Sask. residents pulling together as pandemic rages a hallmark of 2020: chief medical health officer

In his year end interview with CBC News, Dr. Saqib Shahab says it was Saskatchewan's ability to pull together through a pandemic that struck him the most.

Vaccination uptake key to province's success post-COVID: Dr. Saqib Shahab

Dr. Saqib Shahab, Saskatchewan's chief medical health officer, says the province's ability to come together through the COVID-19 pandemic stood out for him in 2020. (Michael Bell/The Canadian Press)

The willingness of Saskatchewan's residents to pull together in the COVID-19 pandemic prevented a higher death toll in 2020, the province's chief medical health officer says.

While some living in long-term care might remember the Spanish flu, a pandemic as significant as COVID-19 wasn't something people working in health-care expected to see in their careers, Dr. Saqib Shahab said in his year-end interview with CBC News. 

"We prepare for the worst in society and the worst-case scenarios and the worst outcomes, but I'm always surprised when there's a crisis in Saskatchewan, for the most part [we] pull together," he said. 

"The impact is much less than it could have been if we were not pulling together and we were chaotic; not just in health-care, in our day-to-day work."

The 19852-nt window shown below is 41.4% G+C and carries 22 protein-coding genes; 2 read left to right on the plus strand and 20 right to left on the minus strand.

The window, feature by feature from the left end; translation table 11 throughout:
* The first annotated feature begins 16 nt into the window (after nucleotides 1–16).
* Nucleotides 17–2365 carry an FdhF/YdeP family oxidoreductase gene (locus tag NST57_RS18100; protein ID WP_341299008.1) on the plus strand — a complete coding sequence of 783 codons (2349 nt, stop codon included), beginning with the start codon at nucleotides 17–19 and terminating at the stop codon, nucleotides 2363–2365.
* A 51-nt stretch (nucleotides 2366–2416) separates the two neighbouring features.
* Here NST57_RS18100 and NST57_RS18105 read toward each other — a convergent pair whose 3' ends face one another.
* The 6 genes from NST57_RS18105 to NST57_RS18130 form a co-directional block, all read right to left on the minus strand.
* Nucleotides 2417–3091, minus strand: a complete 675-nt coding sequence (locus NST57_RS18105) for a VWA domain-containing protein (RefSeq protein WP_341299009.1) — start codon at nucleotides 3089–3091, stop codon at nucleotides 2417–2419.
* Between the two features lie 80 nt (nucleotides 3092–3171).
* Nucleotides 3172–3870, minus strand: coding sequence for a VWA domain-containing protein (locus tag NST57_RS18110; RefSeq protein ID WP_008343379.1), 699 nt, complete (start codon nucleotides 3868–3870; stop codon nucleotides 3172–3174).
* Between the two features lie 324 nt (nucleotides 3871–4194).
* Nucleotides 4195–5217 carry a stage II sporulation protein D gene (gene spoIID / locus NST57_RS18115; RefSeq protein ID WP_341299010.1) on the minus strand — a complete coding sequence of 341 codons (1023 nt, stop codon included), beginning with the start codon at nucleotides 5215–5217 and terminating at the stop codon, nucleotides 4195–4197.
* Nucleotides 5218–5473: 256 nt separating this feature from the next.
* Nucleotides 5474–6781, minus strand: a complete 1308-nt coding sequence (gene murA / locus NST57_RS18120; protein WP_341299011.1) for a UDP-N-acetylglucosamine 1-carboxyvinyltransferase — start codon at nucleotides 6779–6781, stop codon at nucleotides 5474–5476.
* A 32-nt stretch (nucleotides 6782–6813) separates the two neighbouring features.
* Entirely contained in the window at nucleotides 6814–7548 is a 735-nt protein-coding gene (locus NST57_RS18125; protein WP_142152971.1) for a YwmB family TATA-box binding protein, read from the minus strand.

Shahab says the response to a pandemic is not just a health-care response, but an entire government and societal response.

He says governments in Canada took their own approaches to COVID-19 prevention measures and throughout his career, Shahab said he's always looked at evidence and tried to present that in as clear a way as possible to who needs it. 

Currently, Shahab says, the province is entering the most threatening phase of the pandemic, so the focus needs to be on keeping Saskatchewan's most vulnerable safe, particularly those in long-term care. 

He acknowledges it's distressing for families to be unable to visit their loved ones as often as they would like, and says the visitation restrictions are the reality and the risk of COVID-19.

"You can transmit even when you are asymptomatic, especially in the two days before symptoms well up," Shahab said. 

He says it is time for people to re-establish personal COVID-19 protection protocols, particularly for those who work in health-care and those who want to visit their loved ones in long-term care. 

Vaccination key to success in 2021

In the coming year, Shahab says, the province won't come out of the COVID-19 pandemic unless everyone is vaccinated, adding it is essential for people to stay home as much as possible through the remainder of the holiday season and into January and February. 

By March he expects most of the vulnerable population to have been vaccinated, starting with those in long-term care, then those in the 80-and-above age category followed by those 75 and older. 

Beyond that, Shahab says,the vaccine is to be distributed by five-year decrements.

"By the time spring comes and summer rolls in, our proportional population will have been clinically protected in some degrees," Shahab said. 

"So hopefully we can enjoy summer as much as, or even more than we did this year with lesser restrictions." 

He notes some precautions will have to remain in place as vaccination rollout continues through the summer, so that in the fall a more return to more normal life can continue.


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